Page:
Moving on from the security issues, the remaining papers consider other challenges within distributed network environments. Joshi et al. examine the domain of Web services, which are regarded as a key technology for distributed software development and business integration. However, several barriers may impede adoption, and their study measures practitioner attitudes in order to reveal the nature of the challenges to be overcome. Insights into the adoption of Web-related standards is also one of the themes to emerge from the work of Evans and Walker, who present a novel Web crawling approach in the guise of a computer game, with the Web’s link structure being used to influence the game play. The authors examine the results obtained from a sample of Web pages collected by this crawling process, and discuss the extent to which different Web technologies are represented within them.

The distribution of such a vast range of content across the Web is obviously a great advantage, but a key issue for many end-users will be to gain access to the material that is of interest to them. To this end, Schilke et al. introduce readers to the concept of multi-dimensional-personalisation, and suggest how recommendations of online content, as well as offline events, can be offered to the user, based on their known interests and current geographic location. The article considers the potential impact of the approach for the delivery of future mobile services.

The papers in this issue have been updated from the versions in the conference proceedings, giving the authors the opportunity to provide greater detail, as well as to reflect any feedback received during the conference, and any further developments in their research since the submission of the original paper.

Following the success of the 2004 conference, the next INC event has been scheduled for July 2005. However, in a departure from the previous events, INC 2005 will be held on the Greek island of Samos. Readers interested in attending, or submitting a paper, are asked to look at www.inc2005.org for further details.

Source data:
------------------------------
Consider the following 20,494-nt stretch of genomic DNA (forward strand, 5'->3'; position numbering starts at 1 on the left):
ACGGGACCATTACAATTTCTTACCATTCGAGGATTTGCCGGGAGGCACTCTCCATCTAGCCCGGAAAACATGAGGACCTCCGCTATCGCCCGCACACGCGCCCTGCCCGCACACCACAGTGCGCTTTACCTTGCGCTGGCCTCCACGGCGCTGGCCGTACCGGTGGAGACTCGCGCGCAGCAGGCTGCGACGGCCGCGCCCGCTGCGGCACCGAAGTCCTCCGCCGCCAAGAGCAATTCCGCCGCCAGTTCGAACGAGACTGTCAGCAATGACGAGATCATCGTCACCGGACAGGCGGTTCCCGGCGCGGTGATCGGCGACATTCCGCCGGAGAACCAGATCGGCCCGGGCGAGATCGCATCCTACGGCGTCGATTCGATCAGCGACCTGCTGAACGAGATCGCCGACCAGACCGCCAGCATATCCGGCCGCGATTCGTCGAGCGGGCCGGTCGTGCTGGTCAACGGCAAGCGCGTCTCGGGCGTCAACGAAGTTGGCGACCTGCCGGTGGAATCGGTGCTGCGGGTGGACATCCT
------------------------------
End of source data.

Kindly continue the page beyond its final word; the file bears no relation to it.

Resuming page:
Full copies of the conference proceedings can be obtained from the Network Research Group at the University of Plymouth, UK (info@network-research-group.org).

Acknowledgements

Thanks are due to Dr Paul Dowland, Jayne Garcia, Denise Horne, and the various members of the Network Research Group without whose support and involvement the conference would not have taken place. Additionally, the guest editor is very pleased to acknowledge the support of the various conference co-sponsors: the British Computer Society, the Institution of Electrical Engineers, Orange, Symantec, and, of course, Emerald (the publishers of Internet Research). Acknowledgements are also due to the numerous members of the International Programme Committee who assisted with the original review process. Finally, particular thanks must be given to David Schwartz, editor of Internet Research and a valued member of the INC programme committee, for his continued support of the conference and for again offering the opportunity for us to compile this special issue.

Steven FurnellNetwork Research Group, School of Computing, Communications and Electronics, University of Plymouth, Plymouth, UK.